Civil Society Organizations (CSOs) in Africa, Researchers, Think Tanks, and Academicians are converging at Bingu International Convention Center (BICC) in Lilongwe Malawi, at an African Regional Symposium on Loss and Damage held under the theme “Consolidating Evidence and Africa Voices for advancing a pan and African loss and Damage Agenda at all levels.”
Theresa Andanga in her opening speech stressed that the effects and impacts of climate change are already very evident and for some developing countries some of the effects that were seen are irreversible, reason why we are gathered for this meeting to discuss loss and damage and of course looking ahead on what we can do to help countries and communities that are already going through the impacts of climate change Loss and Damage refers to the impacts of climate change that goes beyond adaptation and Mitigation, cyclone Freddy is an example.
Dr Micheal Usi, Minister of Natural Resources and Climate Change in Malawi called the stakeholders to fashion research that seeks justice, communication effectively, and knowledge management. He laid emphasis on the need for stakeholders to explain the meaning of early warning on natural disasters to the people so they can play their part and reduce the impacts of the climate crisis. He added that Loss and Damage Impacts are no longer far fetch realities in Malawi, citing the recent impacts of cyclone Freddy which hit hard the southern Part of Malawi Mozambique, and Madagascar.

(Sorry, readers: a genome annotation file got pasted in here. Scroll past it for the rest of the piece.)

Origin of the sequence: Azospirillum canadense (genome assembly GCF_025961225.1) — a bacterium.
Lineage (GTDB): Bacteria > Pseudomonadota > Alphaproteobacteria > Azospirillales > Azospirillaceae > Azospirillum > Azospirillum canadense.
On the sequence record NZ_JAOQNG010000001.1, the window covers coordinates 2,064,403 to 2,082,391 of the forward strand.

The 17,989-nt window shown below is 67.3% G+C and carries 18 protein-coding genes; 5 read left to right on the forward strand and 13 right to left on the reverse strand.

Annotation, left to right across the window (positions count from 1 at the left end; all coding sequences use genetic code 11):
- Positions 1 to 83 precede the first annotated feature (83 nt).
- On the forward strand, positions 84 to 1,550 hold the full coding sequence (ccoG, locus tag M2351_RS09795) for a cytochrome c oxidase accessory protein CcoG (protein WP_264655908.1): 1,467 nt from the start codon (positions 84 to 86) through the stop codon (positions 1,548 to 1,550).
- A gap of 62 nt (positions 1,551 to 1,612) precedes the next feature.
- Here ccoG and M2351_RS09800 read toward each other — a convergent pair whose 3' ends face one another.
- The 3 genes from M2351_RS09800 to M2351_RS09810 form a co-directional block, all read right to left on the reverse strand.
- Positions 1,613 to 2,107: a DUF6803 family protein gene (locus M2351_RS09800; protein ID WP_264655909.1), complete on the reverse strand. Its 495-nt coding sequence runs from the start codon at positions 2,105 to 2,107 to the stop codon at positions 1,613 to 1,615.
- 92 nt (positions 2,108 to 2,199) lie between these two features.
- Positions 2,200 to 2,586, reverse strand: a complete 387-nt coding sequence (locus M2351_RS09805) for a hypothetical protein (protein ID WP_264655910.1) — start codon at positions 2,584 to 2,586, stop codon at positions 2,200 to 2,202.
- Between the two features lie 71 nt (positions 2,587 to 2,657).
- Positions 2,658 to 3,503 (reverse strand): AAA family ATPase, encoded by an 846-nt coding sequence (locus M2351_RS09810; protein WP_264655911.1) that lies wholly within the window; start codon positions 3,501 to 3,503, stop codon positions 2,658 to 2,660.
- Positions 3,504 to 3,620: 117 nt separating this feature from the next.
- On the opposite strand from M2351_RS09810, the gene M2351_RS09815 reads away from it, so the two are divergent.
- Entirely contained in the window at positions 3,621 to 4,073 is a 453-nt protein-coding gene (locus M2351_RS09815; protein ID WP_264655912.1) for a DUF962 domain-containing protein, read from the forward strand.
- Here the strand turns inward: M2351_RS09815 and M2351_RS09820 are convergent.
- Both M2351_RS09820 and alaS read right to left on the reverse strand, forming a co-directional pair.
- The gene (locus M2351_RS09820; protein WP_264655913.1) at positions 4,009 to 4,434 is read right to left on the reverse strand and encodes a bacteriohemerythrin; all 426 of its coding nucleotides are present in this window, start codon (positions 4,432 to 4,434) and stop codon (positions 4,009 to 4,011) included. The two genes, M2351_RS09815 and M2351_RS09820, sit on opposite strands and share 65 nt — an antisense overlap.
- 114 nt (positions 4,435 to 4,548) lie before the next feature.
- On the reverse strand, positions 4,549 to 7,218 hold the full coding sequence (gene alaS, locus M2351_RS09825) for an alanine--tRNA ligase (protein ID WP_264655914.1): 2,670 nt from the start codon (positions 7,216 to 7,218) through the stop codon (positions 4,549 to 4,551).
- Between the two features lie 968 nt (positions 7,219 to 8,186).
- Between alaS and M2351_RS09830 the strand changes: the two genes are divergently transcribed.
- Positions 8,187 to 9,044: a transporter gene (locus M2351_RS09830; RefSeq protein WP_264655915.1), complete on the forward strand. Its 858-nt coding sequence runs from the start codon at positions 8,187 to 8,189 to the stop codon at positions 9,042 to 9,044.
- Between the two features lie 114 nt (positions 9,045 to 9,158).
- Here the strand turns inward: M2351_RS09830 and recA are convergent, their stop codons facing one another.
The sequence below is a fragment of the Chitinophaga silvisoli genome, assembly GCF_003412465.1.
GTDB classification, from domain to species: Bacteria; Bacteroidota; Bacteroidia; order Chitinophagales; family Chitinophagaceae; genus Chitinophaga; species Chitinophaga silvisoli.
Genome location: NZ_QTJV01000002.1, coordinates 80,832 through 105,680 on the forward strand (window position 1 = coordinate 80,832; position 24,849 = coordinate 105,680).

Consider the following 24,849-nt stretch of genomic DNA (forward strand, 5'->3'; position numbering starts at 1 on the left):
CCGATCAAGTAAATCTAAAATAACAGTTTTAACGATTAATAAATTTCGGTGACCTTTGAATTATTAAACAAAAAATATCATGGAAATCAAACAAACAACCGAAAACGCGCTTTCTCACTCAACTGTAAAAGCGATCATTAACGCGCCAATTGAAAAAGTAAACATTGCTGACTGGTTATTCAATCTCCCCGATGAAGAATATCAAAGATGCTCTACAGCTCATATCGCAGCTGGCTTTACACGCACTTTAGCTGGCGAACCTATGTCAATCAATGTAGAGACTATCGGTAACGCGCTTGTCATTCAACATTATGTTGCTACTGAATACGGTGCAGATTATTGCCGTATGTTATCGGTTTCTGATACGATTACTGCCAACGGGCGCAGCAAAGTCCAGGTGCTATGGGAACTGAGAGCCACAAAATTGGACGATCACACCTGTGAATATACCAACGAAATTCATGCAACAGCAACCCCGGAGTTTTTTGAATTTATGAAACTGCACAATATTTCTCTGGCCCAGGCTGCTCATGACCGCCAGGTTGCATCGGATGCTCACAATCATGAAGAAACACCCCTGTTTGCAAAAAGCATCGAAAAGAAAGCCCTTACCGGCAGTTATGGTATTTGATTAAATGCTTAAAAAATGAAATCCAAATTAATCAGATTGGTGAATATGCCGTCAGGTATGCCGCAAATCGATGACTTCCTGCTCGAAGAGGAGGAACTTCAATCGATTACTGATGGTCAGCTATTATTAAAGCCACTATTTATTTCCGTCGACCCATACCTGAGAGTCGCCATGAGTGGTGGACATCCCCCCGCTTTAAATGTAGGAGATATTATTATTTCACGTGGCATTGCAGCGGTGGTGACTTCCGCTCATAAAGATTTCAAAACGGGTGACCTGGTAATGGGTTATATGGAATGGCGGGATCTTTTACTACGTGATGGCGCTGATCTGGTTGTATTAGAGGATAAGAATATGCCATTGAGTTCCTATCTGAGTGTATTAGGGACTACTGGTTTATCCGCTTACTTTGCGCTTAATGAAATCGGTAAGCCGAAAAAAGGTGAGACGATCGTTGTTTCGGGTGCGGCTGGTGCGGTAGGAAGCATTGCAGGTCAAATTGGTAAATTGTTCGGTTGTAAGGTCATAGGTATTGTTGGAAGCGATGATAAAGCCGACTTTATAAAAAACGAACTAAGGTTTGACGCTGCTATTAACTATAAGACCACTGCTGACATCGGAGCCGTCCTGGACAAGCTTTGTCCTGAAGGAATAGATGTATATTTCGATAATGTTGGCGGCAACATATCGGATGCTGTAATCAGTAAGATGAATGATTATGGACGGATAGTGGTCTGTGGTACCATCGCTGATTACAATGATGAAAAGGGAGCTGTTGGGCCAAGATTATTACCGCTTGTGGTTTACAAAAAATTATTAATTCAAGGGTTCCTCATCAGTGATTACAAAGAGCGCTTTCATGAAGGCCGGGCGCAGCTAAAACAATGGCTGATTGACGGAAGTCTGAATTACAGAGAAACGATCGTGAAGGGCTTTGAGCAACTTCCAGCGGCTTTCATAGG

Dr Augustine Njamnshi, Executive Director of the African Coalition for Sustainable Energy and Access (ACSEA) and Co-chair at Pan African Climate Justice Alliance (PACJA) was passionate in his remarks during the opening of the Loss and Damage Symposium. He said, “The African continent is burning and flooding at the same time, despite their negligible contribution to the emissions, paying with their lives and health.” He stressed the need for those who caused Climate Change to take responsibility for their actions. “The focus is not who caused the problems, but the relief to the victims. Africa does not need sympathy to be helped but the rich countries must take responsibility for losing lives,” he said.
Conor Kelly, who is Head of Programs at Trocaire in his opening remarks underlined that funding for loss and damage should be grant-based, adequate, transparent, and proper accountability and of course, should be viewed through a gender lens.
WFP in Malawi estimated cyclone Freddy dumped the equivalent of 6 months of rainfall in 6 days, Jupita White, a 39year father lost all his 3 children during the floods and his wife is still hospitalized in critical condition due to severe injuries.
Frank yasini lost both his parents and his nephew during the flood, their conversations revealed how the death of family, friends and community members in terrifying circumstances brings complexities that impact people’s long-term psychological well-being, many people there did not get the opportunity to pay their last respect or bury loved ones swept away by the floods.